Before she can become too enamored of this boring tangent, the band begins the most traditional interpretation of the anthem, a sign that the audience should order themselves for the main event. K. is hungry, she says, she doesn't know what's come over her lately. She pulls a small bag of smoked almonds from her purse. Later, unfortunately, she will have almond skin between her front teeth, which will prove distracting in conversation. I will not have the heart to tell her.

The bandleader climbs up the riser and requests that we sing along. He is a well-loved figure in certain households. In addition to his work as a musician, he also hosts a popular program on cooking for the home. On a budget, of course. These days, many of us are having a tough time making ends meet, which is why free events like these are such a blessing. He raises his conductor's wand and we sing. We sing lustily; we are not ashamed of our tone-deafness, our limited lungs, in service of this powerful song. There is a certain section of the song, the bridge, where the words are less intuitive. In a large crowd such as this, the cheating that occurs in this section is obvious. But never mind.

K.'s sweet voice is lost among the chorus. When she was little, K. has said, she wanted to be an artist—an actress, a poet, a sculptor of metal, even a costume designer—it didn't matter. Now she has turned her attention to public service, and reads biographies of martyrs and suffragettes during dead hours at her father's office, where she responds first to his many letters. Dear Father of K., Are the garbage collectors on vacation? I appreciate their hard work, but the rats in our alley have grown very large. Dear Father of K., I am enclosing my son's transcript, which I think you will find compelling evidence for reconsidering his current status (unadmitted) at the state university. Dear Father of K, In February, the aides at your state-run facility switched Grandma Helen's medications, and now she doesn't know us . . .

At first, K. tried to personalize her responses. She felt truly sorry for her fellow citizens, the quantity of dead fish in the river, the shortage of beds at our nursing homes. But people complain so much, K. says, as if they don't realize that everyone has troubles. She even wrote this, to a gentleman who disagreed over the amount on his tax refund. But if you respond, she says, they just write back again and again. They think you have given them permission to get things off their chest. K.'s nerves started to flare, at night in her apartment, thinking about those letters. Little sores developed on her scalp—had she scratched them? She stopped going to the salon. No more French braids for our Friday nights. Once, drunk, she lifted her red hair from her shoulders and hunched forward. "I will do this only if you promise not to talk about it." Scars, like the footprints of a lizard, led from her spine to the crown of her head. Between the strands, some still oozed yellow-gray pus; some were cross-hatched dead skin. One was dark with blood. She held her hair up a few seconds longer than necessary. Prince Waiter blew cigarette smoke onto the street. It is a fine place, the café, with crimson felt chairs and fake-marble table tops, expensive oversized pastries that all taste of cream and sugar, no matter what is ordered. It was no big thing, really—her scars.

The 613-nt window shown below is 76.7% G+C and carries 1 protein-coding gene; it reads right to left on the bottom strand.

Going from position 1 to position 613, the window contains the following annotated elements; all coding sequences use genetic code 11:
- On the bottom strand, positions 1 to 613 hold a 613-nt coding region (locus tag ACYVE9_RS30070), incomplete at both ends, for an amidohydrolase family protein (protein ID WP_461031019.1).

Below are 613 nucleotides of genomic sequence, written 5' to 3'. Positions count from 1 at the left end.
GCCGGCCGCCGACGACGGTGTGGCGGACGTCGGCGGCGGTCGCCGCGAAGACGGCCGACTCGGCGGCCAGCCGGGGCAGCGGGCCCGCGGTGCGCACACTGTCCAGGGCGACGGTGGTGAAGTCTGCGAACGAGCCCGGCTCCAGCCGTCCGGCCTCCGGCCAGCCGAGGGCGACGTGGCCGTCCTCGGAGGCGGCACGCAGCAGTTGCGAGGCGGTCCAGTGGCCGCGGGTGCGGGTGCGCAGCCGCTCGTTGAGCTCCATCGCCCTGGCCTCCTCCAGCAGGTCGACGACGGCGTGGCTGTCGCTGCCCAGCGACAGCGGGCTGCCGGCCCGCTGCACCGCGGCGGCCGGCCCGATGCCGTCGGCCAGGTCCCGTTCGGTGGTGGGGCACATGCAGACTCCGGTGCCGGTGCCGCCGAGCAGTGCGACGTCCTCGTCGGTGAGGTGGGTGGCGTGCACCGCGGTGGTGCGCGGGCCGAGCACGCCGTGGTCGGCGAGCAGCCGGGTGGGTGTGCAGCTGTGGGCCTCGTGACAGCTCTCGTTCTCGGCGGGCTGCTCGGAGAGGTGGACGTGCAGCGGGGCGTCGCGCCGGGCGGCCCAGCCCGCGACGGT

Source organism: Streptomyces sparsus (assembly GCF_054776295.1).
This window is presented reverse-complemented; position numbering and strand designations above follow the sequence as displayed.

She cannot broach the matter with her father, wrecked himself by the upcoming fundraisers, his insomnia giving him crows' feet that might not play well in the polls. Her mother is, of course, out of the question.

 

This is what she came up with: Sir and/or Madam, ("Dear" would invite too much intimacy, she decided.) Thank you for your concern. Please direct all further inquires to internal affairs. Remember: your voice is your vote, and all the universe is contained and cultivated within. The family has recently turned to the spiritual texts of an obscure guru, S., as a way of understanding the unrest in the home. Even now, a slim volume of his self-published second text peeks from the top of her soft leather bag.